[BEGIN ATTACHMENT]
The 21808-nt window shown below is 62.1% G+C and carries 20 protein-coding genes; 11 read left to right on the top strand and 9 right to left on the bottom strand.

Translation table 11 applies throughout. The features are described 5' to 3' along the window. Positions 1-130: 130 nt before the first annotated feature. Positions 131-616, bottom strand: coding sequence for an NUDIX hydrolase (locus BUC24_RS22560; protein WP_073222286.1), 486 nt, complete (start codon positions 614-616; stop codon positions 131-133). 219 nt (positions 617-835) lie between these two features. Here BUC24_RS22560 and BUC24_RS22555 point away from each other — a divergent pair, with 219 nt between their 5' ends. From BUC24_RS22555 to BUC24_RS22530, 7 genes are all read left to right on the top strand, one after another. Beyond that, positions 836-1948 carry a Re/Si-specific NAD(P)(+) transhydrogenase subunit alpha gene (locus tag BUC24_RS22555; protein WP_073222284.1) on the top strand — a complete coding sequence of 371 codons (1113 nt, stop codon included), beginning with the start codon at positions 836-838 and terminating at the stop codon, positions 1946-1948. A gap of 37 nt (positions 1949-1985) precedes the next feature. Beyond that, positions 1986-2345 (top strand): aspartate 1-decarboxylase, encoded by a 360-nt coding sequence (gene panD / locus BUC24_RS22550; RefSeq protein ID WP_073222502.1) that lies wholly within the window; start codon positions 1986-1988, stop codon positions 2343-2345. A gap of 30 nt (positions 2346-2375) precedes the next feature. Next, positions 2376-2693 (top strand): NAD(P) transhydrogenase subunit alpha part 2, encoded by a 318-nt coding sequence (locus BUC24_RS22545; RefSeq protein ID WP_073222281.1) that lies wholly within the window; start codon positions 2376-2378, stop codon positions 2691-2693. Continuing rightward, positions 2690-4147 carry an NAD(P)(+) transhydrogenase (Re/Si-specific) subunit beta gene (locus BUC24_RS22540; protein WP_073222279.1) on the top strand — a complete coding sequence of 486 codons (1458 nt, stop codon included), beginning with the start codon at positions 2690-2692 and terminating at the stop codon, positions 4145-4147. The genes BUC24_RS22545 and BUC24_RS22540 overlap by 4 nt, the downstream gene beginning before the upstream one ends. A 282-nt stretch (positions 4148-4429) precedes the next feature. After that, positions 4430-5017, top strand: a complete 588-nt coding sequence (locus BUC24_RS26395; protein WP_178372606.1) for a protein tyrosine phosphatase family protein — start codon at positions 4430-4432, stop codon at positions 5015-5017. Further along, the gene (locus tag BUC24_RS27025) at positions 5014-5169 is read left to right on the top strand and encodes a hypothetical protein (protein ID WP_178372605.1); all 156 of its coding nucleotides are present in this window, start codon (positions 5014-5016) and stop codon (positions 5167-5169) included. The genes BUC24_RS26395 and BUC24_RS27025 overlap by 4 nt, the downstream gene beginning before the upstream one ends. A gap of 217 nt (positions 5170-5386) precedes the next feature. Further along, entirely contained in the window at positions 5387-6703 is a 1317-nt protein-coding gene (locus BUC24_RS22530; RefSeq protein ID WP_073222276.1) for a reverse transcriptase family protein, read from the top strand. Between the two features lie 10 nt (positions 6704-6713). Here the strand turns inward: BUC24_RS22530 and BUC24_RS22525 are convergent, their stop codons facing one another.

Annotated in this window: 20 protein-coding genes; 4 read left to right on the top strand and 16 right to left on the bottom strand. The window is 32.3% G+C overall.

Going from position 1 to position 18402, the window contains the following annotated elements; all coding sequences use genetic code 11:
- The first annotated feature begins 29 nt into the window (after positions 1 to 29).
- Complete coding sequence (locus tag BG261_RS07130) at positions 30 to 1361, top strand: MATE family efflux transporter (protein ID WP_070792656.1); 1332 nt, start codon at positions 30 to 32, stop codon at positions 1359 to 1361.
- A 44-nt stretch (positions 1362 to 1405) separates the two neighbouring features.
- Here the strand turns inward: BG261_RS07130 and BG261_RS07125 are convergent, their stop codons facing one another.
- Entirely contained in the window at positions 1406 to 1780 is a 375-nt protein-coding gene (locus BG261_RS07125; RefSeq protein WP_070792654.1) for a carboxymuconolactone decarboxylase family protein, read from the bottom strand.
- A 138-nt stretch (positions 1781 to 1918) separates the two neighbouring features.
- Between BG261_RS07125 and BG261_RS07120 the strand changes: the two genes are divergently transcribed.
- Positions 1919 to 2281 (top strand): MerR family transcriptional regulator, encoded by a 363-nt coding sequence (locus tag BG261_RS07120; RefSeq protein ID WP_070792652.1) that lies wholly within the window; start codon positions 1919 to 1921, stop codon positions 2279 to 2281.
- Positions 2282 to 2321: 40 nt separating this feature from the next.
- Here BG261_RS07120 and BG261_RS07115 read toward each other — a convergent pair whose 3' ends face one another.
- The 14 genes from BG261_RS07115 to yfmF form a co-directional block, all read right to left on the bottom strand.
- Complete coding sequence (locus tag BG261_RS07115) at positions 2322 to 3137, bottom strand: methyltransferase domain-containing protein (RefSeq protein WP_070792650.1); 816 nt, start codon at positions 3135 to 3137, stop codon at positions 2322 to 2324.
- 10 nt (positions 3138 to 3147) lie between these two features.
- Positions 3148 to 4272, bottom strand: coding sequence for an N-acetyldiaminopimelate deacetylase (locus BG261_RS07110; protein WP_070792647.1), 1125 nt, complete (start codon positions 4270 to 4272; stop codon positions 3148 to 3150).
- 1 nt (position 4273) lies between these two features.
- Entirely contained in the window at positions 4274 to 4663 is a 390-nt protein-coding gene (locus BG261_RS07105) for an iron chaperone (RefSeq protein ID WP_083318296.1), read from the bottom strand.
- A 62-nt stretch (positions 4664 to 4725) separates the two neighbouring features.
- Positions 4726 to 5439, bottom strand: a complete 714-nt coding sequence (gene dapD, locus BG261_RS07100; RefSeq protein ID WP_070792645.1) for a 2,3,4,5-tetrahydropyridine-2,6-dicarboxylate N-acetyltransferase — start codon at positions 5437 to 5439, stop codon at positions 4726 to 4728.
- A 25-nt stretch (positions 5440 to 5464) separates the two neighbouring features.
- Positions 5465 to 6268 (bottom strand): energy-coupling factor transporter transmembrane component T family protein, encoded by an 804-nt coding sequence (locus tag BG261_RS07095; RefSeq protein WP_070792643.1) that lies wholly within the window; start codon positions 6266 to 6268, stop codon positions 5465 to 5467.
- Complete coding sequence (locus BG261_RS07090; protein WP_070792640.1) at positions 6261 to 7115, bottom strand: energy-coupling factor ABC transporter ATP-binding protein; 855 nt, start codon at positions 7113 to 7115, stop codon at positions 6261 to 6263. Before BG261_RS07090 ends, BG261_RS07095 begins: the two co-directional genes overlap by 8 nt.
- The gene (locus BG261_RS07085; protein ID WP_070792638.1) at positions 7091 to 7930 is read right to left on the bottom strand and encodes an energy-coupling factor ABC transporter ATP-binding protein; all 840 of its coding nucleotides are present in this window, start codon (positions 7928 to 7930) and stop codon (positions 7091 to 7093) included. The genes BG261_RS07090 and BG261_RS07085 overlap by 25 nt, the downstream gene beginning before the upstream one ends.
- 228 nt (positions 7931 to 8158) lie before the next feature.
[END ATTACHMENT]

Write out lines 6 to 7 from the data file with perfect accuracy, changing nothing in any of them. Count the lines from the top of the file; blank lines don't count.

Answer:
- Complete coding sequence (locus tag BG261_RS07130) at positions 30 to 1361, top strand: MATE family efflux transporter (protein ID WP_070792656.1); 1332 nt, start codon at positions 30 to 32, stop codon at positions 1359 to 1361.
- A 44-nt stretch (positions 1362 to 1405) separates the two neighbouring features.